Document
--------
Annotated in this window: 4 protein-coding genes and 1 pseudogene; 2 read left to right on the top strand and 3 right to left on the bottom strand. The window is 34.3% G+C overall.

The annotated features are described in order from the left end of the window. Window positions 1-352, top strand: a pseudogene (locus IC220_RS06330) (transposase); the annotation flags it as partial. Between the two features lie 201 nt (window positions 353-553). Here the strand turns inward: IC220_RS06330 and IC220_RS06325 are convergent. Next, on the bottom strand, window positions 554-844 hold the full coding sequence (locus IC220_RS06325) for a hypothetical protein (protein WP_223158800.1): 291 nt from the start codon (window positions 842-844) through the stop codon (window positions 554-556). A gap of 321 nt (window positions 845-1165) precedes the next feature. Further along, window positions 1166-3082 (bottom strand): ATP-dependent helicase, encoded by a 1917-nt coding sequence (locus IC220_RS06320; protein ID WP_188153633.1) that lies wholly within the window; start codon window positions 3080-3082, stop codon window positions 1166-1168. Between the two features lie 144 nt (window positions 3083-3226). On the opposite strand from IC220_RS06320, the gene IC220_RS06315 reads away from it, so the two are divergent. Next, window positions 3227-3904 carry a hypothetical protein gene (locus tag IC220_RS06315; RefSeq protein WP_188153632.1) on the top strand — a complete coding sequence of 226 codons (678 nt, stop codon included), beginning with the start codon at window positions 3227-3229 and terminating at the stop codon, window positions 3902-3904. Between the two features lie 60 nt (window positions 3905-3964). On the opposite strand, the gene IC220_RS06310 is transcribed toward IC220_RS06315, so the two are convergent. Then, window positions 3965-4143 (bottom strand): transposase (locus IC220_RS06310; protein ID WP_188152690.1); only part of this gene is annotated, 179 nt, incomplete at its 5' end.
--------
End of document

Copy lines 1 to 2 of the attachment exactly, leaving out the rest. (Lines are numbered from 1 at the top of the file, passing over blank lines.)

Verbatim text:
Annotated in this window: 4 protein-coding genes and 1 pseudogene; 2 read left to right on the top strand and 3 right to left on the bottom strand. The window is 34.3% G+C overall.

The annotated features are described in order from the left end of the window. Window positions 1-352, top strand: a pseudogene (locus IC220_RS06330) (transposase); the annotation flags it as partial. Between the two features lie 201 nt (window positions 353-553). Here the strand turns inward: IC220_RS06330 and IC220_RS06325 are convergent. Next, on the bottom strand, window positions 554-844 hold the full coding sequence (locus IC220_RS06325) for a hypothetical protein (protein WP_223158800.1): 291 nt from the start codon (window positions 842-844) through the stop codon (window positions 554-556). A gap of 321 nt (window positions 845-1165) precedes the next feature. Further along, window positions 1166-3082 (bottom strand): ATP-dependent helicase, encoded by a 1917-nt coding sequence (locus IC220_RS06320; protein ID WP_188153633.1) that lies wholly within the window; start codon window positions 3080-3082, stop codon window positions 1166-1168. Between the two features lie 144 nt (window positions 3083-3226). On the opposite strand from IC220_RS06320, the gene IC220_RS06315 reads away from it, so the two are divergent. Next, window positions 3227-3904 carry a hypothetical protein gene (locus tag IC220_RS06315; RefSeq protein WP_188153632.1) on the top strand — a complete coding sequence of 226 codons (678 nt, stop codon included), beginning with the start codon at window positions 3227-3229 and terminating at the stop codon, window positions 3902-3904. Between the two features lie 60 nt (window positions 3905-3964). On the opposite strand, the gene IC220_RS06310 is transcribed toward IC220_RS06315, so the two are convergent. Then, window positions 3965-4143 (bottom strand): transposase (locus IC220_RS06310; protein ID WP_188152690.1); only part of this gene is annotated, 179 nt, incomplete at its 5' end.